Today’s SST includes a warning from Engineers Union Secretary Andrew Little of industrial action over wages claims: “I think that’s without doubt. The scale of it I couldn’t predict, but I’m detecting among our members a real determination and good on them.”
Coincidentally, Statistics NZ released the latest statistics on industrial action (lockouts included) last Tuesday: “Twenty-nine work stoppages ended in the December 2007 year… This compares with 42 stoppages for the December 2006 year. Stoppages in the December 2007 year involved 3,980 employees, and losses of 11,035 person-days of work and $1.9 million in wages and salaries. In comparison, the 42 stoppages in the December 2006 year involved 10,079 employees, and losses of 27,983 person-days of work and an estimated $5.2 million in wages and salaries.”
Why the gap between Little’s warning and reality? Why, over the 7 1/2 years that the Employment Relations Act 2000 has been in force — during which we’ve seen an unprecedented tightening of the labour market — has there been so little industrial disruption? Since 2000, stoppages have ranged between 53 and 29 annually, well down from the peak of 567 in 1977.
After all, remember the doomsayers on the right, led by Prebble predicting unionist “jackboots” in our workplaces? Remember the desperate attempts of Wayne Mapp, National’s hapless IR spokesperson, to seize any hint of increased industrial action to prove that the sky was falling on our heads?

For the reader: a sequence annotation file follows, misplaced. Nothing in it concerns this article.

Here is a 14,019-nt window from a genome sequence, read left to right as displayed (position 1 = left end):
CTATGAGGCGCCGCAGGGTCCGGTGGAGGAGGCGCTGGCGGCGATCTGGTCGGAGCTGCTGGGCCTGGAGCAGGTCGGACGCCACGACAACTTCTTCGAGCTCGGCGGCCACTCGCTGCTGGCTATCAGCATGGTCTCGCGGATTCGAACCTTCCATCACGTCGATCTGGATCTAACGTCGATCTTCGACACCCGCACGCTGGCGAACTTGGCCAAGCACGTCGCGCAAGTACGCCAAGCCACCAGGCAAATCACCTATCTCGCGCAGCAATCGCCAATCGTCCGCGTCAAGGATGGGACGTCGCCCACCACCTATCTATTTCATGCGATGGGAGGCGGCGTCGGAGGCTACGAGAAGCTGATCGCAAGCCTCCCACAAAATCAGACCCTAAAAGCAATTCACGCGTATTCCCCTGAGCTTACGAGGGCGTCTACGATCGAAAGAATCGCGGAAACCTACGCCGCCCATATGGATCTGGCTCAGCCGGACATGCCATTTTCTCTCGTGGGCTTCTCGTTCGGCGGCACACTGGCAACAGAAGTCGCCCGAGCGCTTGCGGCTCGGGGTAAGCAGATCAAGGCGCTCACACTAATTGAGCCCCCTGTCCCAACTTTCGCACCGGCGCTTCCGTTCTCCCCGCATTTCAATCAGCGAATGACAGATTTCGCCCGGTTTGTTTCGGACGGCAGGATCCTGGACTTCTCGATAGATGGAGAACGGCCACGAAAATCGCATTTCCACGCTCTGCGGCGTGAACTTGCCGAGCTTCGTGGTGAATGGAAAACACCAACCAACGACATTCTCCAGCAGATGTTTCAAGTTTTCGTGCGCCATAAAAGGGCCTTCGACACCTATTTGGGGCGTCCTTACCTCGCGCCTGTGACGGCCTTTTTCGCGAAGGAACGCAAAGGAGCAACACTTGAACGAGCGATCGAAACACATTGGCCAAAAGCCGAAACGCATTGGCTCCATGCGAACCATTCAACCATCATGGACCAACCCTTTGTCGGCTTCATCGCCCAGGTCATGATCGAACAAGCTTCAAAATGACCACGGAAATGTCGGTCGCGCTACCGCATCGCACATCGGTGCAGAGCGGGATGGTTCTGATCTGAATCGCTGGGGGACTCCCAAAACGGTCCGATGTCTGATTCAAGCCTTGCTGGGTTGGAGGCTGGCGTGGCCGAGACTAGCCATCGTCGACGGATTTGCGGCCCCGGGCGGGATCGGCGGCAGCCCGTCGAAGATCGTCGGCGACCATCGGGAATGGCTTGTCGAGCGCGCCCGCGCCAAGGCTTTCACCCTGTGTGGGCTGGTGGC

It seems that, with wage increases at or around the rate of inflation, NZ workers have been happy enough at work (the lower paid excepted). In a tight labour market, unhappy workers or those looking to improve their pay and conditions, have been able to switch jobs relatively easily.
There is very real pressure on the lower paid, on whom the price rises on household necessities impact greatest. But they were left without union representation in the first months of the Employment Contracts Act, and with 90% or so still left to their own devices, there’s not much likelihood of industrial action there. (Matt McCarten’s Unite aside.)
We are entering a new era for the ERA; it has never been tested on rough roads before. My pick is that industrial disputation will increase, and may very well surpass the 53 stoppages recorded in 2005. But the sky won’t fall on our heads. Andrew Little might finish up looking like Chicken Little.